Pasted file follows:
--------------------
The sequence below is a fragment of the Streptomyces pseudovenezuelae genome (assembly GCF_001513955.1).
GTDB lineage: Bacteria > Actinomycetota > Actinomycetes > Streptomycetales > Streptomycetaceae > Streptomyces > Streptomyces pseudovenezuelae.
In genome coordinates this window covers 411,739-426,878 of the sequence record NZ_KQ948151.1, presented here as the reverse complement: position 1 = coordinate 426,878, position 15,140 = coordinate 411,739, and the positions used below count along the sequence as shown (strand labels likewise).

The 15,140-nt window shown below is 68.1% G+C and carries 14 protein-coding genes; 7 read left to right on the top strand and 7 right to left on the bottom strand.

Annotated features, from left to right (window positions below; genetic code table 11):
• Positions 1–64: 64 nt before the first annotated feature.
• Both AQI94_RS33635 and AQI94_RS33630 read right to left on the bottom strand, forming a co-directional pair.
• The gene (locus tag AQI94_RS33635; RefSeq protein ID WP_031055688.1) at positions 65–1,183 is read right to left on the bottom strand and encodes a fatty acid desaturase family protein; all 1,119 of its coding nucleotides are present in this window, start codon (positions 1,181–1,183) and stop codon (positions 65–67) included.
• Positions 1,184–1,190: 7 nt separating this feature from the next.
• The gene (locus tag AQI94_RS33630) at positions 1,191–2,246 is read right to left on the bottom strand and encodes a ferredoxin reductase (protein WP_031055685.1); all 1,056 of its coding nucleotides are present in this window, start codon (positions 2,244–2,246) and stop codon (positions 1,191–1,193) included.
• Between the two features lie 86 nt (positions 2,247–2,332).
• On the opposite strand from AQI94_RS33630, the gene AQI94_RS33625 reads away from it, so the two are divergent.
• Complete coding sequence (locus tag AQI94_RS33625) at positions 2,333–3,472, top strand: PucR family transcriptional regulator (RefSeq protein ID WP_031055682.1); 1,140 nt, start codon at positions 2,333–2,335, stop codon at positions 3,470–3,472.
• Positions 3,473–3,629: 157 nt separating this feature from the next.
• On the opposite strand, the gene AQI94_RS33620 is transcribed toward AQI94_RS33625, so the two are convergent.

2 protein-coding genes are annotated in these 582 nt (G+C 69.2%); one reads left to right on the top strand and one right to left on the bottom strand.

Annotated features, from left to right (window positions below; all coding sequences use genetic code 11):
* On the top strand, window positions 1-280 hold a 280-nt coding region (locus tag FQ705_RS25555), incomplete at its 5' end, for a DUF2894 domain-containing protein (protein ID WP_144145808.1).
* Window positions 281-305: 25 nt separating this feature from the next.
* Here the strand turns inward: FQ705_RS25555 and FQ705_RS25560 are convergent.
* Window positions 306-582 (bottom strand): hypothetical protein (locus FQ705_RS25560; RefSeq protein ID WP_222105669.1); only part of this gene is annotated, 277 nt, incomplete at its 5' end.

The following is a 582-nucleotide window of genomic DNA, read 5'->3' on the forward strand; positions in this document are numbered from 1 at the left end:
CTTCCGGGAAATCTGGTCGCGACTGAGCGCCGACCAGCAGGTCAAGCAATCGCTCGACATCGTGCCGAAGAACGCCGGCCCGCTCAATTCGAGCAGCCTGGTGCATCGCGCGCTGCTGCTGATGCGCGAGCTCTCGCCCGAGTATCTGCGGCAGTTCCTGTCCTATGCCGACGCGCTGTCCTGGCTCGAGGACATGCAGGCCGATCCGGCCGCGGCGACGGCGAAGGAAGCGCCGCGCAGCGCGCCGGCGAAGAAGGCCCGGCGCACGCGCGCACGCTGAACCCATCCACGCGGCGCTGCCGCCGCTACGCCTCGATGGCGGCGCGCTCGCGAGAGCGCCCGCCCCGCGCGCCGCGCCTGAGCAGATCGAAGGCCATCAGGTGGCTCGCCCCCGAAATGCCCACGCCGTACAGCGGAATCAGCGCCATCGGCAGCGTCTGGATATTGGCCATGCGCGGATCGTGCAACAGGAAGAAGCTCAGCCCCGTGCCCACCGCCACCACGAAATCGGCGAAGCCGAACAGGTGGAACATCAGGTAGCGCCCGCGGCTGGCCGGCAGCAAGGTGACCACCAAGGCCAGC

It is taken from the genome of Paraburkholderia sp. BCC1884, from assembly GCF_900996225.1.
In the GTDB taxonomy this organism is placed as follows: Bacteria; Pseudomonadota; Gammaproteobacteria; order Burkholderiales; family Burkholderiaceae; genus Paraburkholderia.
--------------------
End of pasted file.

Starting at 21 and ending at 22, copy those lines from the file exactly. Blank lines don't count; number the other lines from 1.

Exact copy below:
* Window positions 306-582 (bottom strand): hypothetical protein (locus FQ705_RS25560; RefSeq protein ID WP_222105669.1); only part of this gene is annotated, 277 nt, incomplete at its 5' end.

The following is a 582-nucleotide window of genomic DNA, read 5'->3' on the forward strand; positions in this document are numbered from 1 at the left end: